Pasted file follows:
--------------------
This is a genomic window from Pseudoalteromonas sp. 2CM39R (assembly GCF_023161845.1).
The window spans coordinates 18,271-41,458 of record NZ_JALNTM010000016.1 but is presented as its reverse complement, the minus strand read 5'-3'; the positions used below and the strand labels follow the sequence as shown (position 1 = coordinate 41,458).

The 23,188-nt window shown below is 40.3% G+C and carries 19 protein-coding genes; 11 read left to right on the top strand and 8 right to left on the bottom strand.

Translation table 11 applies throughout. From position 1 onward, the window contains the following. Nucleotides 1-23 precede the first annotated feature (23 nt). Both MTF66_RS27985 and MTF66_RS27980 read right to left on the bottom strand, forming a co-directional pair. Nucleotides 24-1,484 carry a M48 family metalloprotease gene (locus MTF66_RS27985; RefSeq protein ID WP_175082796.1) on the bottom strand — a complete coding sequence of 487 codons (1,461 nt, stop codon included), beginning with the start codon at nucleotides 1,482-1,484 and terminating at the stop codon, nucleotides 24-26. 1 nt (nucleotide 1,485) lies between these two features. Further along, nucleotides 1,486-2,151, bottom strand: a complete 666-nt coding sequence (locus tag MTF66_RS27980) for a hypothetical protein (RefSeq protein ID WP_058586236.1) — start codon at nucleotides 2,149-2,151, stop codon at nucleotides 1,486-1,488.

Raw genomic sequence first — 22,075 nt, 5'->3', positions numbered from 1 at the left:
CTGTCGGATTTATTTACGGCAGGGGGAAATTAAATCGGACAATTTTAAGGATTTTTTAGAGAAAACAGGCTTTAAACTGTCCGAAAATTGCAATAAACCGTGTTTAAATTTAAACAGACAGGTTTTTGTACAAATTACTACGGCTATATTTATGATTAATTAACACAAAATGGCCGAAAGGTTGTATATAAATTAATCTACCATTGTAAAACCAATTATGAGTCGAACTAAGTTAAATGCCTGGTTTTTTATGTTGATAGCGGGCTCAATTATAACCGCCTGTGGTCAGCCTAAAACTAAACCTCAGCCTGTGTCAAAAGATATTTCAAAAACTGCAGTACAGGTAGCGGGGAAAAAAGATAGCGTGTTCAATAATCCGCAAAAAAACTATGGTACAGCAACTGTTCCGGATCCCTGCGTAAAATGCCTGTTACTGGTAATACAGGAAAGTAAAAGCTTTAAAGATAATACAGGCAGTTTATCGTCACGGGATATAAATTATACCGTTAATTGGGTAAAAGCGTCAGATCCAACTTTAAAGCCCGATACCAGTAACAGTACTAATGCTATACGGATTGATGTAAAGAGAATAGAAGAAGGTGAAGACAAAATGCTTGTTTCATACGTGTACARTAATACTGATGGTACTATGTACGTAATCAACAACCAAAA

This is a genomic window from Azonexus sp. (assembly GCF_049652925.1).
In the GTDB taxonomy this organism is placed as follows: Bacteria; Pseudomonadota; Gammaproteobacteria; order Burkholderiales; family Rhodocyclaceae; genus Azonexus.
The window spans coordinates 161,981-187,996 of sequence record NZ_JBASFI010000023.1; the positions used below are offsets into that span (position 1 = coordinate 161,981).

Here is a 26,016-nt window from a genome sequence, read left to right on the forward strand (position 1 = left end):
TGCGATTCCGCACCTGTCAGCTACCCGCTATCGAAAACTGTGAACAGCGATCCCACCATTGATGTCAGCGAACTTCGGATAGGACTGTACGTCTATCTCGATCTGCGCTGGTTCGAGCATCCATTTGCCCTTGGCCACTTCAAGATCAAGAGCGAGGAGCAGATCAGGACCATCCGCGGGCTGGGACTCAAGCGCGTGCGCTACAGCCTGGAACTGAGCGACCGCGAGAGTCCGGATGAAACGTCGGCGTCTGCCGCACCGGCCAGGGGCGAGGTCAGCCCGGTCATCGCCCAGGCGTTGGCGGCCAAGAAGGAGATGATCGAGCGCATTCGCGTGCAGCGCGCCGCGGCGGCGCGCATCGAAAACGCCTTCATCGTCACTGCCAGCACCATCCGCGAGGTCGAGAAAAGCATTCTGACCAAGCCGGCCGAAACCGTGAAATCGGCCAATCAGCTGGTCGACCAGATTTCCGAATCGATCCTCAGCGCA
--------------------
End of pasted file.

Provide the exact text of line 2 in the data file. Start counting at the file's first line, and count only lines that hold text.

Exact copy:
The window spans coordinates 18,271-41,458 of record NZ_JALNTM010000016.1 but is presented as its reverse complement, the minus strand read 5'-3'; the positions used below and the strand labels follow the sequence as shown (position 1 = coordinate 41,458).